Cameras nab car thieves
By Joseph M. Dougherty
License-plate scan has detected 15 stolen vehicles in a month
The state's Motor Vehicle Enforcement Division has a new toy that they hope will "frighten" car thieves out of business.
A pair of infrared cameras mounted atop a car can scan the license plates of dozens of cars in a parking lot and within minutes tell the patrolling officer if any of those vehicles are stolen. The technology can even be used in moving traffic.
Already in the past month, officers have scanned 15,000 license plates, recovered 15 stolen vehicles and made seven arrests. And they haven't started patrolling with the technology full time.
"We want to frighten them out of the auto-theft business," said Kent Jorgensen, director of the Motor Vehicle Enforcement Division.
Every morning, the FBI updates its National Crime Information Center, or NCIC, database, which includes property information about stolen or missing property — boats, vehicles, boat and vehicle parts and guns.
Every morning, officers at Motor Vehicle Enforcement download the updated list to special computers and hit the road.
The set of digital infrared cameras — made by Pips Technology, of England — takes digital pictures of the raised numbers and letters on license plates and the vehicles on which they are mounted and records them inside the vehicle.
The officer has an LCD screen that shows images from front and rear cameras. The computer emits a beep each time a plate is recorded, and if the officer happens upon a car that has been flagged by NCIC, the reason for the flag is displayed with the picture.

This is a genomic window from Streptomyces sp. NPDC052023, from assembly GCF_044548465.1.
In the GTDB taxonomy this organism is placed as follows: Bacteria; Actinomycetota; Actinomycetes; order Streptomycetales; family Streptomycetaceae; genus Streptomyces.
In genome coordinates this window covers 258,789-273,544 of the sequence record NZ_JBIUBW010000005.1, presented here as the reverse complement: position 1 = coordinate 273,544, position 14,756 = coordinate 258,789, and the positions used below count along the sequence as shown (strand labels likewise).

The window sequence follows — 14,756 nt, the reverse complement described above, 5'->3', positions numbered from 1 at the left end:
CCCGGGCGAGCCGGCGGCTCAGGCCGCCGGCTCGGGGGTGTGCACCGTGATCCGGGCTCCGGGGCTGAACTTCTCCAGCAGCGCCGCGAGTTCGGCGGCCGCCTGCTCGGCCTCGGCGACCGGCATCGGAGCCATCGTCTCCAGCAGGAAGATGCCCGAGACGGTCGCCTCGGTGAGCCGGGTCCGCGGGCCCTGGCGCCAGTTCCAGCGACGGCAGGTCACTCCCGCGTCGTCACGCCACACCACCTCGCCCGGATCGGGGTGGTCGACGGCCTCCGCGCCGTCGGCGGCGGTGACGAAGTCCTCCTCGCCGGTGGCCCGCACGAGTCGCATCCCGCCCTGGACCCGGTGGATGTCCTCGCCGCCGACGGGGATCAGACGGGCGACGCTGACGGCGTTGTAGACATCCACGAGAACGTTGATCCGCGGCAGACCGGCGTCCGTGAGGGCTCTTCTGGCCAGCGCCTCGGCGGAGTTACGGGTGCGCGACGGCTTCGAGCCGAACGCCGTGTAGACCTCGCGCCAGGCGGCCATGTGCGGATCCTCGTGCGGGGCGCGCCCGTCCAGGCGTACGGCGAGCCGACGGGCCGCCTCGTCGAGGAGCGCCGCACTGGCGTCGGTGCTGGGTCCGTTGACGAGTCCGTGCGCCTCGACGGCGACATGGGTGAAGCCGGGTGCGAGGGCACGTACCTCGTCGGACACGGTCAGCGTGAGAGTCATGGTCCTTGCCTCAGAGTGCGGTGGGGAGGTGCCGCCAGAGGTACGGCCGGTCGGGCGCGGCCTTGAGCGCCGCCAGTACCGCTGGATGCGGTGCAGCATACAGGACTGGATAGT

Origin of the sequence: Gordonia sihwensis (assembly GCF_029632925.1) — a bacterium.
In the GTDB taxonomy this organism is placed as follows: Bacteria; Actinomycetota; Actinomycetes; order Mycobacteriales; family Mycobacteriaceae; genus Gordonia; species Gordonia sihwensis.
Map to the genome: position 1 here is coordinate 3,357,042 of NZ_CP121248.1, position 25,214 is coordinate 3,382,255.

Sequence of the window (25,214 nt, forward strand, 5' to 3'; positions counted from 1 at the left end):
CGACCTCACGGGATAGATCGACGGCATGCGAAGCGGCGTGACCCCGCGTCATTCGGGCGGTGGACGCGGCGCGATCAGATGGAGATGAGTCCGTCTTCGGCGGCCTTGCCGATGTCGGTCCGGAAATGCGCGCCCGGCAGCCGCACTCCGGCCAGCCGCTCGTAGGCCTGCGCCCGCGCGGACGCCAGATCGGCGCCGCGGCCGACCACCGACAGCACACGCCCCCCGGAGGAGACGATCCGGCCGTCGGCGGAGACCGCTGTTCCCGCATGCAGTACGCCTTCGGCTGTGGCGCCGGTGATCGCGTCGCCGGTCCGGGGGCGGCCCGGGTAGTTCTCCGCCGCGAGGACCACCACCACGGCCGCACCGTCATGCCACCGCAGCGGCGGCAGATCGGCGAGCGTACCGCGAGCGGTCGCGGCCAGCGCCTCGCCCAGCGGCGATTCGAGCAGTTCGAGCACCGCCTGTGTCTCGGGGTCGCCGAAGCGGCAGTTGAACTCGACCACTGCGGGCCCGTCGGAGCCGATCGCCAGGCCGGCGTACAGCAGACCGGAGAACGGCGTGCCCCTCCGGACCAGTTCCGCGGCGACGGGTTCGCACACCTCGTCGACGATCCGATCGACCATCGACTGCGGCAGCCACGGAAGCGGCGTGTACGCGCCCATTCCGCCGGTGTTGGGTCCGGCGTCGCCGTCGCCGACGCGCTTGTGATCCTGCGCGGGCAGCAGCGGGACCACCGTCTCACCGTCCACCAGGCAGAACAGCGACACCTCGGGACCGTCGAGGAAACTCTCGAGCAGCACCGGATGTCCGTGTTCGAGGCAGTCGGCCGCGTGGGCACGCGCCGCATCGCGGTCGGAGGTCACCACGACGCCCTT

That's how it happened Tuesday when three men were arrested when they were found in a stolen car. All three also had warrants for their arrests, Jorgensen said.
Saturday night was a similar story. While showing the Pips system off to Salt Lake City police, two men were arrested and confessed to stealing the car they were in, he said.
"You can adapt it to a lot of different uses," said Ken Hoyal, an agent with the National Insurance Crime Bureau, a nonprofit, insurance-fraud-fighting organization.
For example, the system can be configured to look for expired registration or seek out specific license plates in case of an Amber Alert, Jorgensen said. Motor Vehicle Enforcement Sgt. Curtis Stoddard said the $25,000-per-vehicle system has already paid for itself because of the cars that have been recovered.
"It's like fishing," Stoddard said. "There are good days and bad days."
Stoddard has averaged one recovery for each day he patrols with the Pips system, he said.
But the state's Motor Vehicle Enforcement Division didn't have to pay for the Pips system. Two were purchased with grant money, and the National Insurance Crime Bureau and the Swanson Family Foundation have provided two others — one of which will be used by the Weber County Sheriff's Office.
No other jurisdictions in the state have the license-plate readers yet, but the day may come, Jorgensen said. In Italy, all but two police agencies in the country have outfitted every patrol vehicle with the readers.
The system isn't perfect, but it has a 90 percent accuracy when reading license plates, Stoddard said. Because there is a picture of the license plate along with the computer's rendering of it as text, the patrol officer can correct the computer if the camera misreads.
But when there's a confirmed hit, the patrol officer just has to call the local jurisdiction to make an arrest.
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